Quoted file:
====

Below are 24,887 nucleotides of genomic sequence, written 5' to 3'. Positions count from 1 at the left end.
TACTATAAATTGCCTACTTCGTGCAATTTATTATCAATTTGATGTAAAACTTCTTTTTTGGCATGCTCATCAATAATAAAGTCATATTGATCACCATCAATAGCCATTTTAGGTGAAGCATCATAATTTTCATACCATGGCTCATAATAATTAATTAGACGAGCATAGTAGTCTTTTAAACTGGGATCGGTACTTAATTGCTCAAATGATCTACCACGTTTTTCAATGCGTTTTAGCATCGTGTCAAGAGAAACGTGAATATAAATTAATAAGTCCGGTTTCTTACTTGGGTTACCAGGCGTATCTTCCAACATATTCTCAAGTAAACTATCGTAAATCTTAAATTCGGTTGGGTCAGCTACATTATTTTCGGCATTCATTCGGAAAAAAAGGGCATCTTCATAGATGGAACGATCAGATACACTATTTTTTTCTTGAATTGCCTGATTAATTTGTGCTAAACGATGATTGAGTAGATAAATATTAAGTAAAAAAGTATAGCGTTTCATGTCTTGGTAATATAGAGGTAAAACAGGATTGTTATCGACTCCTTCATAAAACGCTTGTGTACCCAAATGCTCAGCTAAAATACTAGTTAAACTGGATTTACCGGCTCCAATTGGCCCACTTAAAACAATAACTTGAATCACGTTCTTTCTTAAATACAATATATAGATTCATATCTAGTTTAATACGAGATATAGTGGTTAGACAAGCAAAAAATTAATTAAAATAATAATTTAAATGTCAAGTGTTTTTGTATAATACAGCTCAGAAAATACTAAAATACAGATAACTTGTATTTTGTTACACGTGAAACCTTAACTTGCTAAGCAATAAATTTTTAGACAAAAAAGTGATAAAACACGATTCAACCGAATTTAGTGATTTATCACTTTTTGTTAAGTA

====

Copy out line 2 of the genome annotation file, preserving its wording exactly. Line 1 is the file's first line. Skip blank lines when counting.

TACTATAAATTGCCTACTTCGTGCAATTTATTATCAATTTGATGTAAAACTTCTTTTTTGGCATGCTCATCAATAATAAAGTCATATTGATCACCATCAATAGCCATTTTAGGTGAAGCATCATAATTTTCATACCATGGCTCATAATAATTAATTAGACGAGCATAGTAGTCTTTTAAACTGGGATCGGTACTTAATTGCTCAAATGATCTACCACGTTTTTCAATGCGTTTTAGCATCGTGTCAAGAGAAACGTGAATATAAATTAATAAGTCCGGTTTCTTACTTGGGTTACCAGGCGTATCTTCCAACATATTCTCAAGTAAACTATCGTAAATCTTAAATTCGGTTGGGTCAGCTACATTATTTTCGGCATTCATTCGGAAAAAAAGGGCATCTTCATAGATGGAACGATCAGATACACTATTTTTTTCTTGAATTGCCTGATTAATTTGTGCTAAACGATGATTGAGTAGATAAATATTAAGTAAAAAAGTATAGCGTTTCATGTCTTGGTAATATAGAGGTAAAACAGGATTGTTATCGACTCCTTCATAAAACGCTTGTGTACCCAAATGCTCAGCTAAAATACTAGTTAAACTGGATTTACCGGCTCCAATTGGCCCACTTAAAACAATAACTTGAATCACGTTCTTTCTTAAATACAATATATAGATTCATATCTAGTTTAATACGAGATATAGTGGTTAGACAAGCAAAAAATTAATTAAAATAATAATTTAAATGTCAAGTGTTTTTGTATAATACAGCTCAGAAAATACTAAAATACAGATAACTTGTATTTTGTTACACGTGAAACCTTAACTTGCTAAGCAATAAATTTTTAGACAAAAAAGTGATAAAACACGATTCAACCGAATTTAGTGATTTATCACTTTTTGTTAAGTA